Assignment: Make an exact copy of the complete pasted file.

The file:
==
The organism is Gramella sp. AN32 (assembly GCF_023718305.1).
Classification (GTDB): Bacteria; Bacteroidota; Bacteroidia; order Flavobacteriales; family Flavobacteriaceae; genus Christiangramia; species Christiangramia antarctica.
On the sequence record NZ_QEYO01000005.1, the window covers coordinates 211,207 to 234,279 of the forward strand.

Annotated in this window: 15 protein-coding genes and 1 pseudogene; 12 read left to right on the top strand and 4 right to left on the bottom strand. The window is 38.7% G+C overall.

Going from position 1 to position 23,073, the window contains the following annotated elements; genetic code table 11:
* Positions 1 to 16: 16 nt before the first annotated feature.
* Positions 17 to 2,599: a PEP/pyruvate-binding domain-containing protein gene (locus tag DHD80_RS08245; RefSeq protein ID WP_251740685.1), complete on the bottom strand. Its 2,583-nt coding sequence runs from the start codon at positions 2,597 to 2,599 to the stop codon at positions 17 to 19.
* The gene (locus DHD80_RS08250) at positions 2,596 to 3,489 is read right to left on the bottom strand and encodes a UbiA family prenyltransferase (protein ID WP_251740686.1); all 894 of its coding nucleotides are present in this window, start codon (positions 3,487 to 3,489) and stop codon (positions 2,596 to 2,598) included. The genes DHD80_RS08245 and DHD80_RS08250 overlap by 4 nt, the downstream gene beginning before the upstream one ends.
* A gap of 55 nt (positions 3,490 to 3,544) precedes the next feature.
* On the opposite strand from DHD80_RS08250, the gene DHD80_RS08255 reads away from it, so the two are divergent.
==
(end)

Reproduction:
The organism is Gramella sp. AN32 (assembly GCF_023718305.1).
Classification (GTDB): Bacteria; Bacteroidota; Bacteroidia; order Flavobacteriales; family Flavobacteriaceae; genus Christiangramia; species Christiangramia antarctica.
On the sequence record NZ_QEYO01000005.1, the window covers coordinates 211,207 to 234,279 of the forward strand.

Annotated in this window: 15 protein-coding genes and 1 pseudogene; 12 read left to right on the top strand and 4 right to left on the bottom strand. The window is 38.7% G+C overall.

Going from position 1 to position 23,073, the window contains the following annotated elements; genetic code table 11:
* Positions 1 to 16: 16 nt before the first annotated feature.
* Positions 17 to 2,599: a PEP/pyruvate-binding domain-containing protein gene (locus tag DHD80_RS08245; RefSeq protein ID WP_251740685.1), complete on the bottom strand. Its 2,583-nt coding sequence runs from the start codon at positions 2,597 to 2,599 to the stop codon at positions 17 to 19.
* The gene (locus DHD80_RS08250) at positions 2,596 to 3,489 is read right to left on the bottom strand and encodes a UbiA family prenyltransferase (protein ID WP_251740686.1); all 894 of its coding nucleotides are present in this window, start codon (positions 3,487 to 3,489) and stop codon (positions 2,596 to 2,598) included. The genes DHD80_RS08245 and DHD80_RS08250 overlap by 4 nt, the downstream gene beginning before the upstream one ends.
* A gap of 55 nt (positions 3,490 to 3,544) precedes the next feature.
* On the opposite strand from DHD80_RS08250, the gene DHD80_RS08255 reads away from it, so the two are divergent.